While overlooking these recent successes, the media seems very open to writing about chess when it’s possible to emphasize controversy, providing ample coverage of subjects such Agon’s copyright lawsuits and the boycott of the Women’s World Championship in Iran.

Nazi Paikidze, the reigning U.S. Women’s Champion who led the campaign, "Stop Women’s Oppression at the World Chess Championship by Challenging FIDE’s Decision", initially embraced the widespread media coverage of her cause. Over time, however, she has become frustrated with some publications’ incessant search for controversy, posting an incited tweet asking HeatStreet, an opinion and commentary website, to rescind their story about her.

Fortunately, the World Championship has created an opportunity to bring chess to the forefront of mainstream media—for the right reasons. 

Contrasting its limited coverage of the chess Olympiad, The New York Times has consistently published articles about the World Championship, providing an attention-grabbing preview of the match, a profile of Sergey Karjakin, a review of Magnus, the documentary, and articles focusing on the on-site spectator experience and the VIP style venue.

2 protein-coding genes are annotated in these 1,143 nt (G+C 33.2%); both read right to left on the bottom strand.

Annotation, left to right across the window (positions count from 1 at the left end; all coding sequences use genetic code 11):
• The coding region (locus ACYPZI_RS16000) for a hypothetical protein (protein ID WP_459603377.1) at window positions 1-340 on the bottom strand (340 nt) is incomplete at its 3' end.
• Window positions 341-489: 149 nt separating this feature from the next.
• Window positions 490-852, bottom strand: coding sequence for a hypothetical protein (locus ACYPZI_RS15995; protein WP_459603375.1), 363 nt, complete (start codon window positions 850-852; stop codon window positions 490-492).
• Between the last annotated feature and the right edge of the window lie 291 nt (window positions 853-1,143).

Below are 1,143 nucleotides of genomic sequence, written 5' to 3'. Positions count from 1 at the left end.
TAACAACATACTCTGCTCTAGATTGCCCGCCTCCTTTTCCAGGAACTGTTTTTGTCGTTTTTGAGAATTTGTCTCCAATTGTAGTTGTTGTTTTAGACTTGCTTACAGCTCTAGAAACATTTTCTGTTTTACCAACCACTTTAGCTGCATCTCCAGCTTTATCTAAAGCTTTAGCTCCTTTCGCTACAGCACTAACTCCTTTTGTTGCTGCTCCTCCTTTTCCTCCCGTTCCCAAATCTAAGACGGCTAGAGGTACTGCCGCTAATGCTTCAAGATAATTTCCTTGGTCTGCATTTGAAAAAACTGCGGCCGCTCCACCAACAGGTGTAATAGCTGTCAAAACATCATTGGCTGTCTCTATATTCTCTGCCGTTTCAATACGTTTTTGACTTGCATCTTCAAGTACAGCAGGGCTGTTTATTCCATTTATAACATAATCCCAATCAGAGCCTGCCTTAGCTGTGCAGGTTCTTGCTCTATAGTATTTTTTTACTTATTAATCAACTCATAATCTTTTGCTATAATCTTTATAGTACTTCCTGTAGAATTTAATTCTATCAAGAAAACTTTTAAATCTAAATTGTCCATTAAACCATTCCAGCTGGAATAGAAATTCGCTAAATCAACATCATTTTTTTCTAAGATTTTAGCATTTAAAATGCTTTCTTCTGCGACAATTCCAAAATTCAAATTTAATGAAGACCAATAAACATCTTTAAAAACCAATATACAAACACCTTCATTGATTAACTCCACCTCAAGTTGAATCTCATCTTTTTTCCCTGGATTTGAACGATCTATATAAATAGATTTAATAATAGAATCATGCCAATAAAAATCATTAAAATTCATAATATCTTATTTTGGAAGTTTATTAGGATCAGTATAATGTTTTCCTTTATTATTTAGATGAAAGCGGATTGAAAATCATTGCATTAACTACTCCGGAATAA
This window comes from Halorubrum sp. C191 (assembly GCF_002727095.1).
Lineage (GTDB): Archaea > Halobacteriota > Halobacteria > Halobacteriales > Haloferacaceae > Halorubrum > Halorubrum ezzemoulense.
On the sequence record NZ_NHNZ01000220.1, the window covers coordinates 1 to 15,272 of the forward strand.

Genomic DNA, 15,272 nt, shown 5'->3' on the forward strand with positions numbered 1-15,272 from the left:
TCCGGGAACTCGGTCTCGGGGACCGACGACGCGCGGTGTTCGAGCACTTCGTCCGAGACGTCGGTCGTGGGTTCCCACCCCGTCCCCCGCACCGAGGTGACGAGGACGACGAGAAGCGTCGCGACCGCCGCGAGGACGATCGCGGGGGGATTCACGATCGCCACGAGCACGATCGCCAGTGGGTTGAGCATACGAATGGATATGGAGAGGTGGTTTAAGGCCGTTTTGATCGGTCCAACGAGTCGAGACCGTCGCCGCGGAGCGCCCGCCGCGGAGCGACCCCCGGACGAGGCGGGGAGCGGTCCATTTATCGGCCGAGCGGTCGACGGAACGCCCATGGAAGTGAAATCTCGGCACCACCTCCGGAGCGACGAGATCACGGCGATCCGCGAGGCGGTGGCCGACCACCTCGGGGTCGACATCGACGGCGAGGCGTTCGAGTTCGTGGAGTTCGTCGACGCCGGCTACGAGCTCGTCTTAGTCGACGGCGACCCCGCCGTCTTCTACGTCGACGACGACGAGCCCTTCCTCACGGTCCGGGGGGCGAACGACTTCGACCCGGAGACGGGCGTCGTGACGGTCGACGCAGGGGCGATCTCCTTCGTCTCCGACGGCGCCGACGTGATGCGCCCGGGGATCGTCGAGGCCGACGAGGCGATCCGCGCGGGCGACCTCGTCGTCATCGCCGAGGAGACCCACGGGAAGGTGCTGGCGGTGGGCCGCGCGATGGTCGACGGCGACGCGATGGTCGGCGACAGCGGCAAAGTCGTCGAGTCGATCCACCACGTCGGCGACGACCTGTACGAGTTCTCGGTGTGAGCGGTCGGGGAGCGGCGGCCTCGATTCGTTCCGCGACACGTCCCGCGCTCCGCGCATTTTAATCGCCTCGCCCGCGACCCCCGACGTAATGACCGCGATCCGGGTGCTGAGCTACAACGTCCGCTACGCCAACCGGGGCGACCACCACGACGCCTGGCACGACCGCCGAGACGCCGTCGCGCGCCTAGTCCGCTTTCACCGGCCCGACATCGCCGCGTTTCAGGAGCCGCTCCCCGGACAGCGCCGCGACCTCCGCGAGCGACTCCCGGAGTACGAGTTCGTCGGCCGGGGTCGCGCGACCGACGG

FiveThirtyEight, a blog owned by ESPN, has been covering chess frequently in its Sports section. So far, there are seven articles featured about the World Championship, discussing topics such as Kids Love the World Chess Championship - Even the Draws and Are Computers Draining the Beauty Out of Chess?, as well as providing commentary on the games themselves. The blog has also published a piece that foreshadowed the U.S. Olympiad victory, "American Chess May Finally Emerge from the Shadow of Bobby Fischer".